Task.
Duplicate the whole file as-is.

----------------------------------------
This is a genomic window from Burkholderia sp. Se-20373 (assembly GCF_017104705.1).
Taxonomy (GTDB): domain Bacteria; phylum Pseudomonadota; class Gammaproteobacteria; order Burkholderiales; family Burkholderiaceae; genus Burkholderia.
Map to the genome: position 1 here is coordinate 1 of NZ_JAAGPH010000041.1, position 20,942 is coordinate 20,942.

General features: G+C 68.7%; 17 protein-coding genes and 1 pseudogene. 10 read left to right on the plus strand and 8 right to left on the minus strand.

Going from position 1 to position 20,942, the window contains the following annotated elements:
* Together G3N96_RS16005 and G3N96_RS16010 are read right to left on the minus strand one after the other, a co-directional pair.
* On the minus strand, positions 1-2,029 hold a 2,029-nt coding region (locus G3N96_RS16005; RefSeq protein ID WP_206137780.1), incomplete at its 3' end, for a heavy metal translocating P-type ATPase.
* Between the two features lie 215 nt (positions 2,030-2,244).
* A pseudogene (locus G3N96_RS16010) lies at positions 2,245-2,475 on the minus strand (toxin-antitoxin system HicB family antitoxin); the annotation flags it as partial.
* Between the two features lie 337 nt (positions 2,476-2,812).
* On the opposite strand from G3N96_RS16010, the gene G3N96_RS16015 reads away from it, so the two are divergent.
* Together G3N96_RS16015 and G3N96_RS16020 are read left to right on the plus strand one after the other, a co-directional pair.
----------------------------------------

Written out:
This is a genomic window from Burkholderia sp. Se-20373 (assembly GCF_017104705.1).
Taxonomy (GTDB): domain Bacteria; phylum Pseudomonadota; class Gammaproteobacteria; order Burkholderiales; family Burkholderiaceae; genus Burkholderia.
Map to the genome: position 1 here is coordinate 1 of NZ_JAAGPH010000041.1, position 20,942 is coordinate 20,942.

General features: G+C 68.7%; 17 protein-coding genes and 1 pseudogene. 10 read left to right on the plus strand and 8 right to left on the minus strand.

Going from position 1 to position 20,942, the window contains the following annotated elements:
* Together G3N96_RS16005 and G3N96_RS16010 are read right to left on the minus strand one after the other, a co-directional pair.
* On the minus strand, positions 1-2,029 hold a 2,029-nt coding region (locus G3N96_RS16005; RefSeq protein ID WP_206137780.1), incomplete at its 3' end, for a heavy metal translocating P-type ATPase.
* Between the two features lie 215 nt (positions 2,030-2,244).
* A pseudogene (locus G3N96_RS16010) lies at positions 2,245-2,475 on the minus strand (toxin-antitoxin system HicB family antitoxin); the annotation flags it as partial.
* Between the two features lie 337 nt (positions 2,476-2,812).
* On the opposite strand from G3N96_RS16010, the gene G3N96_RS16015 reads away from it, so the two are divergent.
* Together G3N96_RS16015 and G3N96_RS16020 are read left to right on the plus strand one after the other, a co-directional pair.